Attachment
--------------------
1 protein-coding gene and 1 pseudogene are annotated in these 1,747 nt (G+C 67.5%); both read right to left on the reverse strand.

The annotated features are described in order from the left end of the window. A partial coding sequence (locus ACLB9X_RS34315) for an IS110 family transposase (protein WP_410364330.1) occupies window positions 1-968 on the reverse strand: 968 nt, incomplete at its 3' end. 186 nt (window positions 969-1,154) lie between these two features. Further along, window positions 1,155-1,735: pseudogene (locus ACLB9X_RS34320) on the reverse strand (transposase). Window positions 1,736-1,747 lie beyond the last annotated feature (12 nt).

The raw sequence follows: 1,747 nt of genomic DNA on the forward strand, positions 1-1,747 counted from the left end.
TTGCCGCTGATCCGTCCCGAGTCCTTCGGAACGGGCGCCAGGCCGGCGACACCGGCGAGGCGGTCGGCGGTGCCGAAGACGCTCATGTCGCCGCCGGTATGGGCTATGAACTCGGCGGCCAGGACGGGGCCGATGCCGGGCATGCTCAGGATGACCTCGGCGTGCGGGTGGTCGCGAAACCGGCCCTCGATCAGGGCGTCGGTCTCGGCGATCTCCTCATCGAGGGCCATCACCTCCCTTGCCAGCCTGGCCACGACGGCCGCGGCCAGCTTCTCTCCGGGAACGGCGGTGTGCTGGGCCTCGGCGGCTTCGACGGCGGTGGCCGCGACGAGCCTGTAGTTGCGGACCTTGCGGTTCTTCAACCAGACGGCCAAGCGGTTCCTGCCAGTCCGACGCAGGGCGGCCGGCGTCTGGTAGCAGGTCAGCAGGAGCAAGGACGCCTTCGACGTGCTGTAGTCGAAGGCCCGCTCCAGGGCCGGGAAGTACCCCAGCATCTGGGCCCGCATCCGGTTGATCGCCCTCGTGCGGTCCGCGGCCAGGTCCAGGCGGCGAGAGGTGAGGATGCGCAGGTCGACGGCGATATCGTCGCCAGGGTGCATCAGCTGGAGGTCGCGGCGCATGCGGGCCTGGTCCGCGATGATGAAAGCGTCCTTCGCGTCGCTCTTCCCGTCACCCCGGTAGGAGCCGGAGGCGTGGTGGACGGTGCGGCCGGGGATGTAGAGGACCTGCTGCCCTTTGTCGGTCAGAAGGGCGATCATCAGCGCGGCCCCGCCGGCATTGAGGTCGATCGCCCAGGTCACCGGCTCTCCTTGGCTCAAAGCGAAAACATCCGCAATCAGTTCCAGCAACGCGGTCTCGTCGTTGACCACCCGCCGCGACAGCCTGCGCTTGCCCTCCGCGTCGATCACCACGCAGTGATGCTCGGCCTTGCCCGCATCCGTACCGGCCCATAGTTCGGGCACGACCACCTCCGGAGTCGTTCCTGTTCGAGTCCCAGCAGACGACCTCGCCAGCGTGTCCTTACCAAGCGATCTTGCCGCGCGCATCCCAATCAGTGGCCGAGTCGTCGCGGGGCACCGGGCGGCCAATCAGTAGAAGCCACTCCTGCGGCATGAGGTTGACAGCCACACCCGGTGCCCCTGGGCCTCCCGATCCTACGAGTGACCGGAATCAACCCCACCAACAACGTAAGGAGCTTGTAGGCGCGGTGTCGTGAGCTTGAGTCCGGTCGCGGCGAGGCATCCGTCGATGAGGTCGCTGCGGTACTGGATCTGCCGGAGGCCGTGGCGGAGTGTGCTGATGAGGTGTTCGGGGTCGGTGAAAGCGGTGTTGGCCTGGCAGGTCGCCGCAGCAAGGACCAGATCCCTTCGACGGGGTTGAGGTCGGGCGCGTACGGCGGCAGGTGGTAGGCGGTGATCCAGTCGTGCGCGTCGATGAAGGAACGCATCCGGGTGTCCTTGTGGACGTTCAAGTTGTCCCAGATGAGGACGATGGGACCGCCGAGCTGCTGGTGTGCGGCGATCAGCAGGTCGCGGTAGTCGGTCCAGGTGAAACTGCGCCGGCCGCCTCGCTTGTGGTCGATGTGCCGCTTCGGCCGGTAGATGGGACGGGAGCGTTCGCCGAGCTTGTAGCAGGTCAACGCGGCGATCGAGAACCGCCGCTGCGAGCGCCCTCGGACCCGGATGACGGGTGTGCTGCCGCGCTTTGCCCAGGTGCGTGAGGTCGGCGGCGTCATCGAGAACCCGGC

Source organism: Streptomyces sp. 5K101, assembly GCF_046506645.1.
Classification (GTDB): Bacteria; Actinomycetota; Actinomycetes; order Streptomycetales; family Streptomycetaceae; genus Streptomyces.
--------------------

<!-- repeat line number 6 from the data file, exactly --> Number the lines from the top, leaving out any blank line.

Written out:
Classification (GTDB): Bacteria; Actinomycetota; Actinomycetes; order Streptomycetales; family Streptomycetaceae; genus Streptomyces.